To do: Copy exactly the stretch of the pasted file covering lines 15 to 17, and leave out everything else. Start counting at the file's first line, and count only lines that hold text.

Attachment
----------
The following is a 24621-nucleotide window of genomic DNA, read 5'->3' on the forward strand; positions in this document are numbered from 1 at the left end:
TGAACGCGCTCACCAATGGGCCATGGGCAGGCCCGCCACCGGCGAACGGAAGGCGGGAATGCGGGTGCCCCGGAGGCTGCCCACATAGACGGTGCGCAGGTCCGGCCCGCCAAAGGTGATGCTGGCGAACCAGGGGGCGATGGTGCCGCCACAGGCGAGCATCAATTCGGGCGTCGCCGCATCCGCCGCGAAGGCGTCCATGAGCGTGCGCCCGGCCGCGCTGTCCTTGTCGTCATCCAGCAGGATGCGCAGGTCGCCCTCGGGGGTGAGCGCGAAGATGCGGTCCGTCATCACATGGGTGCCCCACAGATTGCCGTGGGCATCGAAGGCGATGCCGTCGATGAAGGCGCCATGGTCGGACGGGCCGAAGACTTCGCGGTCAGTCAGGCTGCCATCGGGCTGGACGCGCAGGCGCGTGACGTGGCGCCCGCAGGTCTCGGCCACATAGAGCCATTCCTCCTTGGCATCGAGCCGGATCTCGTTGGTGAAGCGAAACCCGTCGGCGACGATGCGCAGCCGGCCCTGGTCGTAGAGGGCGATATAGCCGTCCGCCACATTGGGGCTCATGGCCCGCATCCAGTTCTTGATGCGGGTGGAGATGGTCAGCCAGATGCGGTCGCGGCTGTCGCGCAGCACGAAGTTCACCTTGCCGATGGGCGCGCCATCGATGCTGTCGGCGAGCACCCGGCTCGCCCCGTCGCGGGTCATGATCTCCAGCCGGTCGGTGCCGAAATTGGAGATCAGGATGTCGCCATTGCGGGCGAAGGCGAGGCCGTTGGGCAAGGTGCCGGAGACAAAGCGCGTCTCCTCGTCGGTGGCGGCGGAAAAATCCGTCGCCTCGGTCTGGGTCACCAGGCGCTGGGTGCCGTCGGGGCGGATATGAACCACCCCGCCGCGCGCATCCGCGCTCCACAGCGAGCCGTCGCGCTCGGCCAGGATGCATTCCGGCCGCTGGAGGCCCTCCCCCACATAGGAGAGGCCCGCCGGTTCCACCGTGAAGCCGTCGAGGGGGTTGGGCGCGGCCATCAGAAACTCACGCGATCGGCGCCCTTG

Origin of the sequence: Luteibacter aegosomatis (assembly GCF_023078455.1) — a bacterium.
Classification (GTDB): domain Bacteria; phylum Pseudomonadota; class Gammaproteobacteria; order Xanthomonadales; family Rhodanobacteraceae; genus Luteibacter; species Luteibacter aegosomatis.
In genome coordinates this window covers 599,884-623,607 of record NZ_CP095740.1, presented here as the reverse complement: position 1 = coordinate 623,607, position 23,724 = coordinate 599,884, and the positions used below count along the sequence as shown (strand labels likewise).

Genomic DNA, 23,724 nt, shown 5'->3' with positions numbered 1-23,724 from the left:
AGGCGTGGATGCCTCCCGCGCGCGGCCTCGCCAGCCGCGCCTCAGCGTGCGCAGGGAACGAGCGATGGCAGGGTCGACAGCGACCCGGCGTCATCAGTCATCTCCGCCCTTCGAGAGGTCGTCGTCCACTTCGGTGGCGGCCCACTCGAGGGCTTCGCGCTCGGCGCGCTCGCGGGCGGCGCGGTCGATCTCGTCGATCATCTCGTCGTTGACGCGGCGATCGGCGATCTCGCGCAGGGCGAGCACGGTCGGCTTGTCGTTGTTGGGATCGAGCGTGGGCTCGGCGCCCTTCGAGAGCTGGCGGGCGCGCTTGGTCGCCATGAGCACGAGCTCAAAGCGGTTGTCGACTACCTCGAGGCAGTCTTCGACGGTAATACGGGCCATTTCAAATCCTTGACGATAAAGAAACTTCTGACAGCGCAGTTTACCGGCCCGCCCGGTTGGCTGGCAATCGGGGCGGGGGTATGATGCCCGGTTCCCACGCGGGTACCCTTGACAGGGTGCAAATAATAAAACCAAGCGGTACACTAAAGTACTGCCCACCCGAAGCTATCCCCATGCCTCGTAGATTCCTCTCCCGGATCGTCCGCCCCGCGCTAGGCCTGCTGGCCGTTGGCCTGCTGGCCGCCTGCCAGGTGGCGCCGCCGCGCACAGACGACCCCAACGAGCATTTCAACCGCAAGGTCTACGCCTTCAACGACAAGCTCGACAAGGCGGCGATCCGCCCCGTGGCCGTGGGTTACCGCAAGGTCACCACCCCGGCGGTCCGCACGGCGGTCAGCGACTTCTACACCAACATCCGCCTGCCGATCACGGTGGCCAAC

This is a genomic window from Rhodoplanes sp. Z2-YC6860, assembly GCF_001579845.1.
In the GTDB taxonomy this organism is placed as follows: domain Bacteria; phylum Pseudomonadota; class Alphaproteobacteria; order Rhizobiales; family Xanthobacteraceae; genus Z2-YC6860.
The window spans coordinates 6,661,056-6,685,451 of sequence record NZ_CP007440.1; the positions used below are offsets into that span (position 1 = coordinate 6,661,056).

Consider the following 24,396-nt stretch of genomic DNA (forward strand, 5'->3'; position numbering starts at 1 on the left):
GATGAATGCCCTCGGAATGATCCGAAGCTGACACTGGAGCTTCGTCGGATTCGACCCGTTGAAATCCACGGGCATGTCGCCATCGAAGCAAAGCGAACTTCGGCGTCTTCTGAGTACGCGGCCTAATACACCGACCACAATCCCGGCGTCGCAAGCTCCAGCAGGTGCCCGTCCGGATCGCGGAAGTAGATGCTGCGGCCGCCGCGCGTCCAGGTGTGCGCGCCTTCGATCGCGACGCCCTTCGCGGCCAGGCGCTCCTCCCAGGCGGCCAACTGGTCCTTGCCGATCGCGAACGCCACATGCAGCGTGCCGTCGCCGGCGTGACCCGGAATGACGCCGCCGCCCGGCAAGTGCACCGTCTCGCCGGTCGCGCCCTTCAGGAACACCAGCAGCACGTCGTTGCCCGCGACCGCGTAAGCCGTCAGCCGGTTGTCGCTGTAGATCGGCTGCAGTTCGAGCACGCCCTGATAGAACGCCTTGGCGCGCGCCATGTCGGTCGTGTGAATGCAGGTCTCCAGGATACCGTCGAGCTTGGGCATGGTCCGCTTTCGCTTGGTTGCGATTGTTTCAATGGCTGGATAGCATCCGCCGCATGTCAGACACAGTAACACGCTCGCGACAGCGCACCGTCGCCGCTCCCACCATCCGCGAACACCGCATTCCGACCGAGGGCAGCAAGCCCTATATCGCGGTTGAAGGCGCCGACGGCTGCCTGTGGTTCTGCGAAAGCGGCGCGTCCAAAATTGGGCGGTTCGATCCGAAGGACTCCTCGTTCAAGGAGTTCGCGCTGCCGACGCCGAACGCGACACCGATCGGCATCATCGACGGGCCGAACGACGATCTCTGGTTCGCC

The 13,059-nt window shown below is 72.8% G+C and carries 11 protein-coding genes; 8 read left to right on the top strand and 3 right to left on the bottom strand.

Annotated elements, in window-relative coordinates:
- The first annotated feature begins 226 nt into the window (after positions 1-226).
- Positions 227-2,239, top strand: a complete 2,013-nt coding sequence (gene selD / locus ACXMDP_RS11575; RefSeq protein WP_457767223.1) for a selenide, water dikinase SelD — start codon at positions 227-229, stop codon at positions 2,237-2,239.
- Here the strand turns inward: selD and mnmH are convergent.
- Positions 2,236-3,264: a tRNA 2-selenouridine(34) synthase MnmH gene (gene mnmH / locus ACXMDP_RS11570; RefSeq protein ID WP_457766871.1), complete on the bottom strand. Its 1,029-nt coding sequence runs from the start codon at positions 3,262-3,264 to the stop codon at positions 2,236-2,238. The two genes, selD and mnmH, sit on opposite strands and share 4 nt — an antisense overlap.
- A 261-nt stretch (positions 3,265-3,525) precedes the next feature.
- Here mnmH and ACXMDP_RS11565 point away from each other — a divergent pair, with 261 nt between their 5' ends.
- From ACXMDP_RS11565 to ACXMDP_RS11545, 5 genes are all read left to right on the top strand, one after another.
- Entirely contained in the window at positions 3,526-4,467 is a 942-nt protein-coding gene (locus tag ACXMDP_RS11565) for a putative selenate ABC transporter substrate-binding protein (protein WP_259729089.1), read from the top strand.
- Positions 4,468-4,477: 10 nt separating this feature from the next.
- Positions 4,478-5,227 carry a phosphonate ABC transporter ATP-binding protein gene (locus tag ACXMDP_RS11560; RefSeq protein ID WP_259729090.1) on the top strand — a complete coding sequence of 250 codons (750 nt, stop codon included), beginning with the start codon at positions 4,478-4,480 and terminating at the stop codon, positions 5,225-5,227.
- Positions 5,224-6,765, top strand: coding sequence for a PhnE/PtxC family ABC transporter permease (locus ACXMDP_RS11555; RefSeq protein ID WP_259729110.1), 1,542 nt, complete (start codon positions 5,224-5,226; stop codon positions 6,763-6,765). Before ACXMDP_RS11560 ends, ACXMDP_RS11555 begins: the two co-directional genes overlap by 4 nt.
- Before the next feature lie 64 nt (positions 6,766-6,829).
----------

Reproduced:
- The first annotated feature begins 226 nt into the window (after positions 1-226).
- Positions 227-2,239, top strand: a complete 2,013-nt coding sequence (gene selD / locus ACXMDP_RS11575; RefSeq protein WP_457767223.1) for a selenide, water dikinase SelD — start codon at positions 227-229, stop codon at positions 2,237-2,239.
- Here the strand turns inward: selD and mnmH are convergent.